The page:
And for the Black folks listening, it is a place where you can be your complete whole Black self and unadulterated. And I always ask any audience members who come to the show that are not Black to please enjoy the show, but know your place. This is not a space where we’re catering to your feelings. This is not a space where we are tiptoeing around any white fragility, etc.
Right. And for non-Black people who feel in any way threatened or uncomfortable, the rest of the culture is already set up for you, so you can go somewhere else.
Yes. The fact that we even have to say that caveat because people want to be like, meep, meep, meep, meep. It’s like, “this whole shit is yours.”
And you wrote a piece in CNN to that effect in 2018. You wrote that funny isn’t just by and for white guys.
[Jerry Seinfeld] basically had made a comment that said he didn’t think that diversity had a place in comedy.
He said, “I only want you to be funny. I don’t care what your color is.”
Yeah. And I thought that was a very, “I don’t see color” type of thinking. And I’m a huge Seinfeld fan, so it’s definitely when he says things like that, I’m just like, “God damn it Jer.”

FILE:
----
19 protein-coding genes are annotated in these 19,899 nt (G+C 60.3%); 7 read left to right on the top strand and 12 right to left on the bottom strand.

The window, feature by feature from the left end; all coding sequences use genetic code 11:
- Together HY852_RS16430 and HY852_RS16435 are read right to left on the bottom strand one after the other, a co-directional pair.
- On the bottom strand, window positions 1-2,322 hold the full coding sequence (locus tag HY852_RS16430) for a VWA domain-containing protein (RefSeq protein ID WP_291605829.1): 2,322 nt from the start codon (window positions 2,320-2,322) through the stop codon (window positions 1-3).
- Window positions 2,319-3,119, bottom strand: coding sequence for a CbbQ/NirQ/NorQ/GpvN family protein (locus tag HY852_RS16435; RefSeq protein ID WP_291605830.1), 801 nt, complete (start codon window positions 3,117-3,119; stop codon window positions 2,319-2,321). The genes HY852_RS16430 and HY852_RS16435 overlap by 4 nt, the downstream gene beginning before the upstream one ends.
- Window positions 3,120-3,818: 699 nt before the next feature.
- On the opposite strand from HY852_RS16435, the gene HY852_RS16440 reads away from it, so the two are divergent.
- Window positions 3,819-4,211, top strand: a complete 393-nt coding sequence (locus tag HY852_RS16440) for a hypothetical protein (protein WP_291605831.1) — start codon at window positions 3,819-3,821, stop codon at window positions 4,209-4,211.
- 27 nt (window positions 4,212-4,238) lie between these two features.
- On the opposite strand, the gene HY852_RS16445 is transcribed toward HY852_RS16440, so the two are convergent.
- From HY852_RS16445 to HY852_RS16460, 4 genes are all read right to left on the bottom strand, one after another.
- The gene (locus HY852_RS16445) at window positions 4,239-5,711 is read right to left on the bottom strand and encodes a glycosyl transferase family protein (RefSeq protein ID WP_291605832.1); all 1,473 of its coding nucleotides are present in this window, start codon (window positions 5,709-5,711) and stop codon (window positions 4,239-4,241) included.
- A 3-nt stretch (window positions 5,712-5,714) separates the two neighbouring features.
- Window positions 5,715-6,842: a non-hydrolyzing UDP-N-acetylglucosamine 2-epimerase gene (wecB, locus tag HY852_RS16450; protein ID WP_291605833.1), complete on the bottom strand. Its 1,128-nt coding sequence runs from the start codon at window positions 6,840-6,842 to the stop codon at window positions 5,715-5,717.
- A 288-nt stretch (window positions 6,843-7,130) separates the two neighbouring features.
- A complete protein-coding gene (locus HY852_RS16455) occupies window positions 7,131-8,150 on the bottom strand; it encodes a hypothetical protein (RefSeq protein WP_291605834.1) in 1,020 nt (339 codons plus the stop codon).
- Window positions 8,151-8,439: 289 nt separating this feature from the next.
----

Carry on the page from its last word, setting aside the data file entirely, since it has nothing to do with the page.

Well, it’s from a place of entitlement. He can afford to say that.
That’s what I was saying. And the truth is, it’s important to understand that different perspectives matter. And that if you don’t have a consciousness about that, we don’t live in a society that naturally brings in other perspectives. So, you have to have a consciousness about the fact that other perspectives, even if you don’t find them funny, are still valuable to many people. Like Hassan Minhaj, he has really created a space for himself that is genuinely funny, but very much towards his cultural base. I bring him up because if you don’t relate to that cultural experience, then you might say, “Well, since this isn’t for me, then it doesn’t matter.”
And that’s what a lot of white folks in these positions of power do all the time. We’ve tried to sell “Smart, Funny, and Black” as a TV show a few times. And the first time I tried to sell it, I ended up taking it back. Because the network that I had sold it to, truTV, their whole focus was, “How do we make white people feel comfortable watching this show?” And I was like…
You don’t care.
I don’t care. And when they made “Friends,” they didn’t care about me. But I watched it, every episode and I found my own lobster. So, it’s really about authenticity. That’s what really boils down to. And I think that’s what that essay was about and that’s what comedy is about. Authenticity is always going to bring you the best laughs.
But also you might learn something if it’s not something you’ve been exposed to historically. But people are afraid of learning, I guess.
I was going to say, who wants to do that?